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Tonic for a divisive Congress: Look to the ‘spirit of 96'

Posted By ROA National Staff, Wednesday, February 6, 2019

ROA Executive Director Maj. Gen. (Ret.) Jeff Phillips and Legislation and Military Policy Director Susan Lukas are published in The Hill as opinion contributors.


A month into its occupation of Capitol Hill, the 116th Congress already shows signs that its capacity for divisive infighting will rival, if not best, the impressive displays of its predecessor. Everyone, it seems — the headlines, TV talking heads, think tanks, taxi and Uber drivers, bartenders — is fixated on this newest incarnation of divided government.


Congress long has used caucuses to mitigate the divisive threat posed by “factions”; for example, it established the Democratic-Republican caucus in April 1796 to oppose a treaty with Great Britain that unfairly treated American sailors. The concept took hold: during the 115th Congress, the House list of registered caucuses ran 107 pages.




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Medical Scholarship Available - Eileen M. Bonner Scholarship Award for Medical Excellence

Posted By ROA National Staff, Friday, February 1, 2019

Applications are now being accepted for the Eileen M. Bonner Scholarship Award for Medical Excellence. This award recognizes an outstanding Reservist of the Medical Branch of one of the Uniformed Services or National Guard who has contributed above and beyond the call of duty to the military and civilian community and is furthering their medical education.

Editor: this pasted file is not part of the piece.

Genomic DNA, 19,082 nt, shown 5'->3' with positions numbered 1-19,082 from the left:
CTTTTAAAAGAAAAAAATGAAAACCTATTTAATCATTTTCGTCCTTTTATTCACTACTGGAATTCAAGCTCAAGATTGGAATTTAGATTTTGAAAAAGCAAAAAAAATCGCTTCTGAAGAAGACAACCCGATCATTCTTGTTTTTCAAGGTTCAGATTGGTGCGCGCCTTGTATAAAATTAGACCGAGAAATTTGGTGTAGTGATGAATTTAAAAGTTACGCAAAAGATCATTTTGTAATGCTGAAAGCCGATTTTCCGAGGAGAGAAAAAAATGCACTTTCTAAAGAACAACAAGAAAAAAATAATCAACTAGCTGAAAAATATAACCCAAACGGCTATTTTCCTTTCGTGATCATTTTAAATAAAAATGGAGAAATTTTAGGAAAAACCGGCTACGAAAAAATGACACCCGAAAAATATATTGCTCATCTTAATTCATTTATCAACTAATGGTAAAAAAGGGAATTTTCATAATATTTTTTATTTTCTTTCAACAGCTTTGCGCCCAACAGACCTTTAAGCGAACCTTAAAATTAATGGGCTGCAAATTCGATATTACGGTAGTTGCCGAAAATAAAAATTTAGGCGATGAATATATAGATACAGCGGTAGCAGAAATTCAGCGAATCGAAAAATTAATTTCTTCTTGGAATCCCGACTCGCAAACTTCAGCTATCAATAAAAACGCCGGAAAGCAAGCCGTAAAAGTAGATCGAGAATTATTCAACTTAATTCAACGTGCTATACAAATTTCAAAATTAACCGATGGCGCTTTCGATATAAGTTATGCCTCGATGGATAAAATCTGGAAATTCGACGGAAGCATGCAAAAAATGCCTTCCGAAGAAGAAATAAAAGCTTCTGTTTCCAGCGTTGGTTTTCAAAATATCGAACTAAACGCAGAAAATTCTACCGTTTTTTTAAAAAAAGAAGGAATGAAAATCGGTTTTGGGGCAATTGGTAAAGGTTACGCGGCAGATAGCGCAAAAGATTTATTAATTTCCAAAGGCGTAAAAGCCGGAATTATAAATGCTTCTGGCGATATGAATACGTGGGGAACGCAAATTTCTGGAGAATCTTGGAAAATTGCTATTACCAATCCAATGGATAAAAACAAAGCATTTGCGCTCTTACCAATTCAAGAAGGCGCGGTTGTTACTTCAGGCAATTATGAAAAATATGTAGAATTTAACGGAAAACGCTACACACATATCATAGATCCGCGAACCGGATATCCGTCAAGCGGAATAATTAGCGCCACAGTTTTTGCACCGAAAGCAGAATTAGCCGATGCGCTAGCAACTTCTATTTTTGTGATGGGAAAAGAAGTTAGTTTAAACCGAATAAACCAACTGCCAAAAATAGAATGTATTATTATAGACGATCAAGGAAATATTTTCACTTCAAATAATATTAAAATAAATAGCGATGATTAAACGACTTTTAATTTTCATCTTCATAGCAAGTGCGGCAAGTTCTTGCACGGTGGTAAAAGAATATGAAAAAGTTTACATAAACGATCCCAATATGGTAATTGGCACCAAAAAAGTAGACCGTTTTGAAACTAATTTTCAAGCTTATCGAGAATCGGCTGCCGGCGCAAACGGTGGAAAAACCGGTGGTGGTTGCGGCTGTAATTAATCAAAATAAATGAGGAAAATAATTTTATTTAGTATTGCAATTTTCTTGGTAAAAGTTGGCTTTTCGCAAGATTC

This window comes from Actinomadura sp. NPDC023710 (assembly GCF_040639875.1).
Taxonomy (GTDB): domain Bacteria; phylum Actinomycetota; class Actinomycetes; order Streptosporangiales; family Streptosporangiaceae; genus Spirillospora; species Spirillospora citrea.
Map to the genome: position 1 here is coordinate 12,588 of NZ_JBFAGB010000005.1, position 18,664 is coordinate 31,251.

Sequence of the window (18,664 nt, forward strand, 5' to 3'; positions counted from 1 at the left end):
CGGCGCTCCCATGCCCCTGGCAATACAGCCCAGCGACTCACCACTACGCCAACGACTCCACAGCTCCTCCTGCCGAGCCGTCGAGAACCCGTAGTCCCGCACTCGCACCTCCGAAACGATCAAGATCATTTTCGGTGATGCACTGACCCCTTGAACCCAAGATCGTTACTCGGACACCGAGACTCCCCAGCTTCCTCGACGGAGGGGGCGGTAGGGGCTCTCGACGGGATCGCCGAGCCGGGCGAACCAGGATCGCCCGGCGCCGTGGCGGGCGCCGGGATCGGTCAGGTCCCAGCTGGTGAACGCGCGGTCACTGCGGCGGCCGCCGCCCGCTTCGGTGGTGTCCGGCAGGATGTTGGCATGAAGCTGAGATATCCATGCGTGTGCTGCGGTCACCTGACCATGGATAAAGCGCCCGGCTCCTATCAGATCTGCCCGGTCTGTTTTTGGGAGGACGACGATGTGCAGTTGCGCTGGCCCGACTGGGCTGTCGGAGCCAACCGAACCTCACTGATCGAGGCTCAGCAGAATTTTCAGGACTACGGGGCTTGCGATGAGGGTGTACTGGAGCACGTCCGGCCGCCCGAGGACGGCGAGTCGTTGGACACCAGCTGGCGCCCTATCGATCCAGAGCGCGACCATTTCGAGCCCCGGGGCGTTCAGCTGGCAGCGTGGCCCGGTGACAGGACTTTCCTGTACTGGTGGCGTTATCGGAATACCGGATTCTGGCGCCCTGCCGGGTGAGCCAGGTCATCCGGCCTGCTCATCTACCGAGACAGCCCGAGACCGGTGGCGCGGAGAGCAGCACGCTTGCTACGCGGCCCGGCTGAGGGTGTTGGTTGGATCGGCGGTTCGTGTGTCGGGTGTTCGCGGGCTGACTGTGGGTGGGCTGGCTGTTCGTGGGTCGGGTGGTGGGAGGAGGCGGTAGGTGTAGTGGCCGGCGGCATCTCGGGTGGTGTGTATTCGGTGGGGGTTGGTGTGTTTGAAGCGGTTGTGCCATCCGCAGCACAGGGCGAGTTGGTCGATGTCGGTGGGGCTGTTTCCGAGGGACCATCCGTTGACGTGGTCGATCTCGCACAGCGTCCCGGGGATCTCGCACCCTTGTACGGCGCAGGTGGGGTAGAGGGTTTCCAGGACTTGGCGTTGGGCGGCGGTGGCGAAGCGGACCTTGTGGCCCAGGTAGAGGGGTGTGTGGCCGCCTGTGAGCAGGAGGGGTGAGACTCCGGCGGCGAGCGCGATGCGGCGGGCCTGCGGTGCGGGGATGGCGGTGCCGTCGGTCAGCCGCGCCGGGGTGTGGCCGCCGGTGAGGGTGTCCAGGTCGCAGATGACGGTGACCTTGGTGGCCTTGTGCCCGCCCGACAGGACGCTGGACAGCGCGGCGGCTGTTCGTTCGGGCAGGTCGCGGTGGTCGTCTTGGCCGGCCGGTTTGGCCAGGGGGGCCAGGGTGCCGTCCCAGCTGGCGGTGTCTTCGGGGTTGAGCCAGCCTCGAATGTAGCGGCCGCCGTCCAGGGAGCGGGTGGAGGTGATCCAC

This award consists of a $1,000 scholarship for furtherance of the candidate’s medical education. It will also include reimbursement of up to $1,000 in travel expenses to receive the award at the ROA National Convention.


Click here to learn more:

Tags:  award  Bonner  medical  scholarship 

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The Gift of America’s Magi

Posted By ROA National Staff, Friday, December 28, 2018

ROA Executive Director Maj. Gen. (Ret.) Jeff Phillips and Deputy Legislation Director Susan Lukas are published in The Hill as opinion contributors.


As the 115th Congress draws to close, Capitol Hill assumes the tranquility associated with what we in the military call “the cessation of hostilities.”


Few constituents troop to the offices of House and Senate members, fewer cars course the roads of power, and the hearings pretty much dry up.  


Beneath the epidermal layer of peace (and quiet), staffers and other insiders are anthill busy speculating about which of them will stay, which will go, and where the goers will go.


“Did you hear (fill in the blank) went to a lobbying firm?” Or a nonprofit organization. Or another congressional office. Or, so-and-so is talking with the Office of Presidential Personnel about a place in the administration (a conversation whose duration may outlast those associated with peaceful coexistence between certain Middle Eastern nations).




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How the Military’s Tribalism Erodes Readiness — Count the Ways

Posted By ROA National Staff, Wednesday, December 19, 2018